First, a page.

Skye Alison began his career in ministry at age 25 and has always focused on training others to share the gospel as a lifestyle no matter what role he filled. The ideas he offers here come from 25 years of pastoral ministry in five states. Today he heads up a ... read more
Evangelism Ideas Throughout the Year
Looking for evangelism ideas to carry throughout the year? Well, let’s start by talking about how you organize your year. Some churches operate by the liturgical year. For purposes of evangelism, my church likes to organize the year into 3 trimesters: January through April, May through August, and September through December.
And for purposes of reaching the Community, my church finds it helpful to set up the calendar based on key outreach opportunities in each of these trimesters. For example:
- Easter (Resurrection Sunday) in the first trimester
- Mothers’ Day and VBS in the second trimester
- Christmas in the third trimester
People who do not attend church any other time often consider and attend during these times – especially if someone (a friend or family member) invites them! Here are some ideas of ways to steward each of these ministry opportunities:
Seasonal Evangelism Ideas
Easter Evangelism Ideas
Host a community-wide Easter egg hunt on the property (this could always be done off-site if needed). If it rains, host it in the sanctuary or other large space. The main thing to remember – do it big! If your church is running short on volunteers to assist, recruit some of the attending parents to help out! A wise pastor once said, “There are two ways to make a friend – do something for someone else, or LET them do something for you!” Wondering how to make it fun for teens too? Offer a Pokemon-themed or other themed variation!
Mother’s Day Evangelism Ideas
Mothers’ Day – Offer a gift to every mom who attends on Mother’s Day, such as a $10 gift card to a local restaurant, or find a way to offer a generic gift card so they can choose the restaurant. You want every mom to leave your church thinking “this church really loves and cares about me and values the importance of my role in the lives of my family and children.” During COVID-19, this is a way to build additional equity into relationships by letting restaurant owners know you support and care about them.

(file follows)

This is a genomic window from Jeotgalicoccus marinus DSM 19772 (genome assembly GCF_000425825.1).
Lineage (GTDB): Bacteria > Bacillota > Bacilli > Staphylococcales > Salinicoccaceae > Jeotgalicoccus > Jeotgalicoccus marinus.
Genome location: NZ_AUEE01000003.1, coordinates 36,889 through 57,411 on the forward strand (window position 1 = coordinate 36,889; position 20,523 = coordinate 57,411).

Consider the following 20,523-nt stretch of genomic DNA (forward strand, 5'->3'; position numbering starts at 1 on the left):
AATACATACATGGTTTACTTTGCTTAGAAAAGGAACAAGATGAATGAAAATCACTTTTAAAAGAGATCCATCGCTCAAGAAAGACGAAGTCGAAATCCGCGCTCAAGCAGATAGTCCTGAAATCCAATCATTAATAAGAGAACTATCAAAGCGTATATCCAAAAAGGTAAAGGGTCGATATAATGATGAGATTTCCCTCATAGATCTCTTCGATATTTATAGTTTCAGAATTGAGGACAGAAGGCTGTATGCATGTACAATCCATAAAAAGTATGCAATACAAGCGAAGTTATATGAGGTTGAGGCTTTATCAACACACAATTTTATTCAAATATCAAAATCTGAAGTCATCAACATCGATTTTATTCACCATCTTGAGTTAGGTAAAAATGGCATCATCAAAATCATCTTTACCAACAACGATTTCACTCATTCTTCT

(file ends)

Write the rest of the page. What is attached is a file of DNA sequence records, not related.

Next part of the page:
Vacation Bible School Evangelism Ideas
An award-winning children’s leader once said that “VBS can do for the church the same thing as a good revival.” And it often did for my church as they reached out to kids in the community, resulting in an uptick in morale and attendance. Kids need friends, food, play, and loving care (lots of it!) – and by the time VBS season rolls around, parents often need a break!
So – if your people have a heart for kids – this is a beautiful target market. You don’t have to limit yourself to the VBS curriculum. Kids love fun so pull out the stops and try some of these activity ideas:
- Show and Tell
- Giant Stuffed Animal Time (kids make up their own impromptu stories ‘on stage’ while you video the stories and show clips of them on Sunday for all to see)
- Bicycle rodeo
Offer prizes! Kids’ names can be entered for a new bicycle, screentime app, or other incentives each time they attend. Offer an extra entry for each friend they bring with them (see the New Friend registration process at the end of this article). If you don’t have space to host VBS at your church, host it in the backyards of homes or at the park. Use Inflatables as a way to draw attention!